One thing that a lot of companies don’t get is the importance of frictionless feedback.
All companies perpetuate the myth that they want to hear from customers. They pretend to value their feedback, and want to hear from them, regardless whether or not the feedback is good or bad. In very few cases is this really true. I’m not referring to actually abusive or threatening feedback, which obviously just gets binned.
Negative, but non-abusive feedback is good stuff to have, and so is positive feedback obviously. Any developer who has sat down and watched a ‘lets-play’ video of their game, or better still, observed strangers playing their game for the first time in real-life, can tell you that NO amount of brainstorming, agonizing or debating over design features is as good as watching people play…
Sometimes, people think that the only feedback worth having is the long and analytical email or forum post dissecting the games design and deliberating it’s strengths and weakeness, alongside constructuive suggestions as to how to improve things. Obviously this feedback is awesome, and much appreciated but it is not the only form worth having, because it’s delivery method implies some self-selection on the part of the player.
In other words, only a certain subset of hardcore, analytical thoughtful and time-rich gamers will ever commit their thoughts to keyboard in such an effective and clear manner.
What you really need to capture is the gamers who can’t be bothered to spend more than 10 seconds giving you feedback on your game, but nevertheless are buyers/potential buyers and have a viewpoint. they are gamings 99% :D
To do this, you need to reduce any ‘friction’ involved in that process. Is it easy to get feedback from your customers. Here is how I try to make it easy.
1) you can email me at firstname.lastname@example.org, and I will read it. I acknowledge almost all feedback, and I read all of it. Even if it’s a one-line email “The mechs are overpowered”, it still gets filed away and noted.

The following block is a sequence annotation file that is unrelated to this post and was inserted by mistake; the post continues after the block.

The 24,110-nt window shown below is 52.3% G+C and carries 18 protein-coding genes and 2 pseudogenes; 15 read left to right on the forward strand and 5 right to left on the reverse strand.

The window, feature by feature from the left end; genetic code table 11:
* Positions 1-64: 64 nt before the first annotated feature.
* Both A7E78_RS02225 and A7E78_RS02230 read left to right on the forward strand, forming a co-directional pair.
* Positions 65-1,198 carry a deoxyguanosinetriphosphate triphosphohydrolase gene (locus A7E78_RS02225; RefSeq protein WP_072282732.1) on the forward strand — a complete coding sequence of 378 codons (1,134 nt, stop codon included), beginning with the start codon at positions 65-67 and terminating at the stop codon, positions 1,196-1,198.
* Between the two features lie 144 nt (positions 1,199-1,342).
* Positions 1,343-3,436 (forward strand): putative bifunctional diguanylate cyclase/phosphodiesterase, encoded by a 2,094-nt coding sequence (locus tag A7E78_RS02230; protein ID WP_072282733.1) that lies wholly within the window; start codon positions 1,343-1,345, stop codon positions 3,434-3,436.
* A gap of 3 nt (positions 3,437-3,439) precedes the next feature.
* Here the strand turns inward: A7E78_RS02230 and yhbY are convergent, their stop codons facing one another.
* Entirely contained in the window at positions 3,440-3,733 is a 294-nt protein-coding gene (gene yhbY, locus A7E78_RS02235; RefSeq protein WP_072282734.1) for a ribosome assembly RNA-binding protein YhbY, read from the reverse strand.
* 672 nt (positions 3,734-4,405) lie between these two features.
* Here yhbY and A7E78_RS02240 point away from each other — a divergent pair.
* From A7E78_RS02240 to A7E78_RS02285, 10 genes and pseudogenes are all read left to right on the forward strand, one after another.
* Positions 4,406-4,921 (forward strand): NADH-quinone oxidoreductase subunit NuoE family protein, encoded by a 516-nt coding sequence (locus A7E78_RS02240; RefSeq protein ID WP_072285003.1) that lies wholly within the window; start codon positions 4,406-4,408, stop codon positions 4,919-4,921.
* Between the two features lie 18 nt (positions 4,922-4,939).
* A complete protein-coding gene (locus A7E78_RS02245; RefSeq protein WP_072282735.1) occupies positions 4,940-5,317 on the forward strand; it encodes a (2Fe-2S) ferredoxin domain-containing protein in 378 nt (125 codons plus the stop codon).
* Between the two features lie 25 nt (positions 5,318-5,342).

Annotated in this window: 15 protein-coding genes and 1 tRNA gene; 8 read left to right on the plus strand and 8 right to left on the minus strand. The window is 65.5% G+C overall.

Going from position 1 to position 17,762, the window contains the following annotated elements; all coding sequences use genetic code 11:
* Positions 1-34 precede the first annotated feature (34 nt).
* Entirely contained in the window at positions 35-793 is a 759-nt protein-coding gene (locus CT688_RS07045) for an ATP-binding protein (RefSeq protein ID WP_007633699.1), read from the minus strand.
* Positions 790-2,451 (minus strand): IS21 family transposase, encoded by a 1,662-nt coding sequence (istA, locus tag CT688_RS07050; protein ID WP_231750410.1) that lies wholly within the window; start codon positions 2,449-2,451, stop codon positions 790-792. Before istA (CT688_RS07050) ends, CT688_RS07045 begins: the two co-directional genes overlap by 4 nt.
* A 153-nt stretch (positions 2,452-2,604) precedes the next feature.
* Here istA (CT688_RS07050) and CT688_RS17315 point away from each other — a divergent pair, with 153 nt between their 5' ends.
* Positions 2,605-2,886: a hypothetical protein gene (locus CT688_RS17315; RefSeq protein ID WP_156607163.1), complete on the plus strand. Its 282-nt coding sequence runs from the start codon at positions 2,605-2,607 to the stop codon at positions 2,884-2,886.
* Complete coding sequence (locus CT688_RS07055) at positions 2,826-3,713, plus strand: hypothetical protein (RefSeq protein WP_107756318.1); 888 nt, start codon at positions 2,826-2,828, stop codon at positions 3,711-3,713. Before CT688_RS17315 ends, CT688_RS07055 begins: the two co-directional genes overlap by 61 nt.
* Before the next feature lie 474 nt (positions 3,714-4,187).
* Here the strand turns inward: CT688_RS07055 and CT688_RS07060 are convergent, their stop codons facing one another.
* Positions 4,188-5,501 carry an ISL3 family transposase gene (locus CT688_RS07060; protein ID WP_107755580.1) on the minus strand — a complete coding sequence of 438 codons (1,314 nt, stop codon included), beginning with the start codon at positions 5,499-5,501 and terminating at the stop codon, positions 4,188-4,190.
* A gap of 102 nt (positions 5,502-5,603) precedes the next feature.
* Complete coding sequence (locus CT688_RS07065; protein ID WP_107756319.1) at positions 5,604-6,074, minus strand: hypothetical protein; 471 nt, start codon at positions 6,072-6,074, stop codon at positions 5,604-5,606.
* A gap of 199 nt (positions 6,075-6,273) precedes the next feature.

2) You can post on my forums at www.positech.co.uk. This is probably my best source of feedback.
3) You can comment on blog posts here
4) You can direct-message or just quote @cliffski on twitter. I read all that too.
5) You can comment on the facebook page for the game.
Ideally, I’d make it even easier, but true anonymous frictionless feedback is just open to spam. I experimented with anonymous guest posting on forums, but it’s a spam headache unfortunately. I guess the best thing to do is just make it really clear that feedback is welcome, good or bad and you can email me your thoughts on the game, and they will get read. Indies are lucky because people actually believe us when we say you can email the lead designer, rather than a customer service person.
I always wish when I read a comment on my games on some foum, that the person typing it knew that they could just copy and paste that opinion and throw it at me by email, and it would have 100x the effect on getting the game changed and refined than a post on a foumr (although such posts are to be encouraged too, anything that gets people discussing your game is clearly a good thing)
Any game developer hiding their email address behind a captcha or sign-up account is just throwing away a free source of honest feedback. Don’t do it. get better spam filters. It can be done, how else can I constantly type email@example.com on my blog and get away with it? :D